“Though the news was alarming, the call was actually fairly standard. Over the years we’ve received countless such warnings from American diplomats, military leaders and national security officials. But this particular call took a surprising and distressing turn. We learned the official was passing along this warning without the knowledge or permission of the Trump Administration.

“Rather than trying to stop the Egyptian government or assist the reporter, the official believed the Trump Administration intended to sit on the information and let the arrest be carried out. The official feared being punished for even alerting us to the danger.”

Times top leaders felt they were unable to count on their own government to prevent the arrest or help free the reporter if he was imprisoned. So they turned to Walsh’s native country, Ireland, for aid.

“Within an hour, Irish diplomats traveled to (Walsh’s) house and safely escorted him to the airport before Egyptian forces could detain him,” said Sulzberger.

Trump’s administration has “retreated from our country’s historical role as a defender of the free press. Seeing that, other countries are targeting journalists with a growing sense of impunity,” said Sulzberger.

“Let me start by stating the obvious: the media isn’t perfect. We make mistakes. We have blind spots. We  sometimes drive  people crazy,” he said. “But the free press is foundational to a healthy democracy and arguably the most important we have as citizens. It empowers the public by providing the information we need to elect leaders, and the continuing oversight to keep them honest. It bears witness to our moments of tragedy and triumph and provides the shared baseline of common facts and information that bind communities together. It gives voice to the disadvantaged and doggedly pursues truth to expose wrongdoing and drive change.”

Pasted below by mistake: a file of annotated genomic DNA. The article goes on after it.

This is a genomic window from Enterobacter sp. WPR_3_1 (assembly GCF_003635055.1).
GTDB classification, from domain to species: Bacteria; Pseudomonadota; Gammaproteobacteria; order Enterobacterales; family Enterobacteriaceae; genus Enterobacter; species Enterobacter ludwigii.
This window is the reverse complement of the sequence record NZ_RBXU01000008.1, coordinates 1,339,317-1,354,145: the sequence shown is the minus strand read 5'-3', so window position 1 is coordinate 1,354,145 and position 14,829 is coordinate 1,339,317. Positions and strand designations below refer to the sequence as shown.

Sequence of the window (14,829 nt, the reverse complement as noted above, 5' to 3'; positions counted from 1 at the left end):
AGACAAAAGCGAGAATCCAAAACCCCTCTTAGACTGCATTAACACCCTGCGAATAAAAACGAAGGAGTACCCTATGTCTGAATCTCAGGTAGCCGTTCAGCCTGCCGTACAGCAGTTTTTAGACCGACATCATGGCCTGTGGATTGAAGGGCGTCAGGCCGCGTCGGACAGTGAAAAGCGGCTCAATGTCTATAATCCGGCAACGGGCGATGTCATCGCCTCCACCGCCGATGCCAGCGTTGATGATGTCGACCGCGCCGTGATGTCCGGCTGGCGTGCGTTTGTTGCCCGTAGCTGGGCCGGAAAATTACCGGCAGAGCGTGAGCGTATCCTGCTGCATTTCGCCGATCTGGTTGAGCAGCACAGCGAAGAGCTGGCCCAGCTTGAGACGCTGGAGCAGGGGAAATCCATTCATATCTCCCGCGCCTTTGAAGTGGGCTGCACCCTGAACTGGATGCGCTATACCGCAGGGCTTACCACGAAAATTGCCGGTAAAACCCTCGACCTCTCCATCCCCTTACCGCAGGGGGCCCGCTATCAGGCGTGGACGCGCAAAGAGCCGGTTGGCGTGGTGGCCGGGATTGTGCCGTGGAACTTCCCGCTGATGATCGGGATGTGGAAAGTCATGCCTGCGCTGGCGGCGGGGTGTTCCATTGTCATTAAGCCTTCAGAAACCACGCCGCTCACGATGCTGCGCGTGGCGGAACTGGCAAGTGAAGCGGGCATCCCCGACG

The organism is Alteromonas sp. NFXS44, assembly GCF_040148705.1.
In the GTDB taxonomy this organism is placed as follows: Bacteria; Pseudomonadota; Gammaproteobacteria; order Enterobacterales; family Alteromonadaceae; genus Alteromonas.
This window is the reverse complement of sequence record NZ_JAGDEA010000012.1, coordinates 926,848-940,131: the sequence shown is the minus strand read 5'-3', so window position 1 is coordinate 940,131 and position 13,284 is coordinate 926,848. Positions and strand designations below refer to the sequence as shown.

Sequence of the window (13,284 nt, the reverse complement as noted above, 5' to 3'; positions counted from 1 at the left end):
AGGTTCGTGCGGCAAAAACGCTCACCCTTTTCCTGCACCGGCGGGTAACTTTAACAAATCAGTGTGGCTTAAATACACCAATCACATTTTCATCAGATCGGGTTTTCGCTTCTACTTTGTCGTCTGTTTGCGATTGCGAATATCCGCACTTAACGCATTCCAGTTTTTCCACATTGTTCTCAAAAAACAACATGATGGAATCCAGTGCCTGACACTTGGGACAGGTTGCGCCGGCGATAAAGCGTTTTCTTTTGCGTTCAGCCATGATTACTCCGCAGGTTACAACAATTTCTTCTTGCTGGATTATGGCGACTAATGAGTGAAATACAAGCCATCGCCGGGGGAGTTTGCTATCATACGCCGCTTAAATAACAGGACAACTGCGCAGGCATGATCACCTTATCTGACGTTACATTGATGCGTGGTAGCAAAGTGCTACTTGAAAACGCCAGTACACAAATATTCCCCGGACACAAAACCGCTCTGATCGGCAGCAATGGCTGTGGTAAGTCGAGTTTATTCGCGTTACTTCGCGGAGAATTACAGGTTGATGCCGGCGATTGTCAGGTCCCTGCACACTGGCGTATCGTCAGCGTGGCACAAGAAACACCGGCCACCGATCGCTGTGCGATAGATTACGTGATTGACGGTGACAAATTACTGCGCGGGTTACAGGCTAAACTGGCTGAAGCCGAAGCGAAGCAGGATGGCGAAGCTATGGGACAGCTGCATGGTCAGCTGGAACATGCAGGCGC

In a wide-ranging address and question-and answer session afterwards, the young publisher described how the Times has navigated the disruption of the advertising-based print business model that fueled journalism for decades before it fell to the challenge of the Internet and a young generation of news consumers.

Under his leadership, the Times has evolved into a news outlet that has evolved into the digital age. The newspaper now has millions of online subscribers around the world and has aggressively leveraged multiple platforms to get its journalism to news consumers. It’s been a mélange of focusing on the traditional strength of the print editions –adherence to accurate and informed journalism from around the world. And grasping the opportunities of reinventing print reporting to such platform as the Internet and television.